The two major trades the Bruins made before the draft began shook the hockey world up, and big things were expected to happen with their 13th, 14th, and 15th overall picks. Will they trade up for Arizona’s 3rd and select BC’s shutdown defenseman Noah Hanifin? Will they package them and make a move for a guy like Kevin Shattenkirk or Patrick Sharp? There’s no way they’ll pick three consecutive times as they’re not a rebuilding team. Don Sweeney’s got some magic up his sleeve, it’s just a matter of time before the next shoe drops. There was very little magic. The Bruins selected Jakub Zboril, Jake DeBrusk, and Zach Shenyshyn as Bruins fans around the world found a happy place in a bottle of Jameson.
Jakub Zboril – Defenseman, St. John Sea Dogs QMJHL
Being one that followed the rankings and the prospects prior to the actual draft, I knew Jakub Zboril was a highly regarded prospect, and am happy the Bruins picked him up. If the Bruins only had one pick in this round, it may have been a different story, however with three consecutive picks, this was one Bruins fans should get behind. This Czech defenseman is very good at everything, and while he might not be the best offensive defenseman or that shutdown guy a team needs in order to compete for the cup, he has very few holes in his game. He tallied 13 goals, 20 assists and 73 penalty minutes in 44 games for the St. John Sea Dogs last year. He is reliable in his own zone, and looks to create offense in transition in the neutral zone.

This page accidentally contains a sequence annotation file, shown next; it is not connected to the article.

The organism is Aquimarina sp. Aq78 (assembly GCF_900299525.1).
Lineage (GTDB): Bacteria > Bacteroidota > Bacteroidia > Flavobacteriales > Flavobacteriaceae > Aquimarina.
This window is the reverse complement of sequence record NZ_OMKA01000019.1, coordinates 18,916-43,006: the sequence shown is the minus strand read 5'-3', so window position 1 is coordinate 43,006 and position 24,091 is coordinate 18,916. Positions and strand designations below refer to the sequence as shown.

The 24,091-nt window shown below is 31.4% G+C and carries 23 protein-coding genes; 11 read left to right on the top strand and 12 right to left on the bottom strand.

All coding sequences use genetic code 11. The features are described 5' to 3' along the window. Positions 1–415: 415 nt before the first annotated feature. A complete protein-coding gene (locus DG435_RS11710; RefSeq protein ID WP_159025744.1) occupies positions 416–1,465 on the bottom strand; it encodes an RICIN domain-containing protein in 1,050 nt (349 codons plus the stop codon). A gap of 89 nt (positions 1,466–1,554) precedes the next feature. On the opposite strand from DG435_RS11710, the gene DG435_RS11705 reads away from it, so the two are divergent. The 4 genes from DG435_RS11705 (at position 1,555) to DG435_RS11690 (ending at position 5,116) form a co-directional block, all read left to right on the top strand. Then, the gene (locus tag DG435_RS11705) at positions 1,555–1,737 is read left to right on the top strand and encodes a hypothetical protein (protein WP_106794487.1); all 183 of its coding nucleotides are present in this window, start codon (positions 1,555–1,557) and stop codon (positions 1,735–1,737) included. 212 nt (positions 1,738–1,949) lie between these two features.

This is a safe pick. Reports say he will be back in the QMJHL next year to polish up his skills before making the leap to the big leagues where he will most likely end up in Providence. Look for him to be a second pairing defenseman in a couple years.
Jake DeBrusk – LW, Swift Current Broncos WHL
This is when Don Sweeney turned off TSN. While Jake DeBrusk was projected to be a first round player, it was expected that he would go very late, and that the Bruins should take the consensus top-10 prospect in Matthew Barzal. They did not, and the winger from the Broncos is added to our now seemingly deep prospect pool. He is noted as a very good two-way player (go figure), with a scoring touch. He’s more of a shooter than a passer, though possesses the ability to create opportunities with the puck on his stick. He tallied 42 goals and 39 assists in 72 games for the Swift Current Broncos last year. He will most likely be sent back to the WHL to polish up his game away from the puck. He needs to work on making his presence known, and getting into good positioning without the puck on his stick.
DeBrusk has first line potential but will most likely end up as a good second liner with power play ability. Many of us have seen his shootout move in the Bruins development camp, and though it wasn’t a game time situation, this move shows his confidence in his game and not to mention pretty slick mitts. If you haven’t seen it, check it out below.